The deadlift is one of the most taxing exercises there is, it can also be one of the most rewarding.
Performed correctly the deadlift will work almost all the major muscle groups, will release huge amounts of testosterone and growth hormone, and will help you get stronger than any other exercise.
Performed incorrectly, the deadlift can cause a number of injuries that can ruin your chances of reaching your fitness and physique goals. For this reason many people wear a belt, others avoid them as they believe belts can ruin the deadlift. But who is right?
This article will walk you through how to perform a deadlift, and the positive and negatives that using a belt can bring.
How to perform a deadlift properly
Grab a bar and place it on a flat surface, place your feet under the bar so that the part of the shoe where the laces are tied is directly under it (this is the middle of your foot). Turn your toes out very slightly and then bend your knees until your shins hit the bar. Place your hands on the bar either side of your knees and grip tightly.
At the moment your back will probably be hunched over, to correct this you want to push your chest out and your shoulders back.
Keep this position and take a deep breath in, start to lift the bar up off the ground.
When it reaches past your knees you want to start pushing your hips forward to meet it. Breathe out slowly whilst doing so. Once you’ve reached the top of the movement you should be fully upright with your chest pushed out and your hips pushing into the bar.
Slowly lower the bar by pushing your hips backwards and then when the bar goes past your knees you can begin to sit down again. Once the plates touch the floor you have completed your first rep.
Why would you want a belt?
The main reason most people use belts when deadlifting is to prevent injury. Many people also claim that the belt can help them lift more, possibly due to the psychological benefits of feeling more secure.
But it is also because the belt allows your abs to contract against it. This creates extra stability which allows you to lift heavier weights.
There have been studies that show that wearing a tight belt and taking a deep breath (before lifting) can help increase intra-abdominal pressure. This in turn increases the amount of weight that can be lifted .
So far we’ve got belts helping prevent injury and helping you lift heavier weights, which is pretty much all you want from the gym isn’t it? So why do a lot of people avoid weightlifting belts?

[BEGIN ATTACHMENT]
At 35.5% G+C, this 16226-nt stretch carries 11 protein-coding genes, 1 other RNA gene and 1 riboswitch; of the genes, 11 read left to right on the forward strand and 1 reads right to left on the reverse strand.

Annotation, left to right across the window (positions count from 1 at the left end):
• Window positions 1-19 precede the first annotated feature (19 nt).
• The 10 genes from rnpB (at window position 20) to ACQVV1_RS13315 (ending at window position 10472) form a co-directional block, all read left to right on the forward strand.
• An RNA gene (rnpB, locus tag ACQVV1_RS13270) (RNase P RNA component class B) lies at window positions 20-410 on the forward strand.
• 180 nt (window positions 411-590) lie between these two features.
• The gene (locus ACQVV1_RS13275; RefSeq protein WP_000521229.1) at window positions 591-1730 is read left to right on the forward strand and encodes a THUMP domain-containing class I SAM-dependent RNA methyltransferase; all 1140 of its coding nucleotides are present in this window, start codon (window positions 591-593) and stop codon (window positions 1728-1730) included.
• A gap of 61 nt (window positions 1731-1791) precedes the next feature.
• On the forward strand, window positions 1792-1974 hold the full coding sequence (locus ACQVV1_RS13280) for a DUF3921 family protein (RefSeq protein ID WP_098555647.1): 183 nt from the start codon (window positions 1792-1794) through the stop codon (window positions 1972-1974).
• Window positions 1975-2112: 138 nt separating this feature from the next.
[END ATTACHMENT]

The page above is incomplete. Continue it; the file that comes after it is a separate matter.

Why would you not want a belt?
The main reason that some people avoid belts is that they believe that you can come to depend on them too much, meaning that your lower back muscles aren’t able to develop. In reality this is a misguided belief.
While you might want to avoid overusing the belt, by not using it for warm up sets there is no benefit to ignoring a belt in heavier lifts.
Wearing a belt will allow you to lift heavier weights, meaning you will burn more calories, and build more muscle.
On 9th July 2016 Eddie Hall deadlifted a weight of 500kg, he was wearing a belt. 500kg is the heaviest weight that has ever been deadlifted. So the idea that wearing a belt will prevent you from properly strengthening your lower back is ridiculous.
When it comes to debates like this, it is usually useful to see what professional athletes do.
Eddie was wearing a lifting suit, and had a belt placed on top. This doesn’t mean that if you put a belt on you’ll automatically start lifting insane weights, but it does prove that there are clear benefits to wearing a belt when deadlifting.
The belt you should be wearing are the thick ones that are around 3 inches wide, which is quite narrow. These suit deadlifting while wider belts suit squats.
You could get one for each, but if you’re trying to save money then buy a squat belt. Just wear it slightly higher when deadlifting than you do when squatting.
Remember that if you don’t have a belt you can still deadlift, it doesn’t mean that a non-belted deadlift will lead to injury. All it means is that you might not be able to lift as much weight, and that if you use bad form you are more likely to injure yourself.
The solution in that case is DON’T use bad form. Nice and simple!
 Miyamoto, K., Iinuma, N., Maeda, M., Wada, E., Shimizu, K. 1999. Effects of abdominal belts on intra-abdominal pressure, intra-muscular pressure in the erector spinae muscles and myoelectrical activities of trunk muscles. Clinical Biomechanics 14(2): 79-87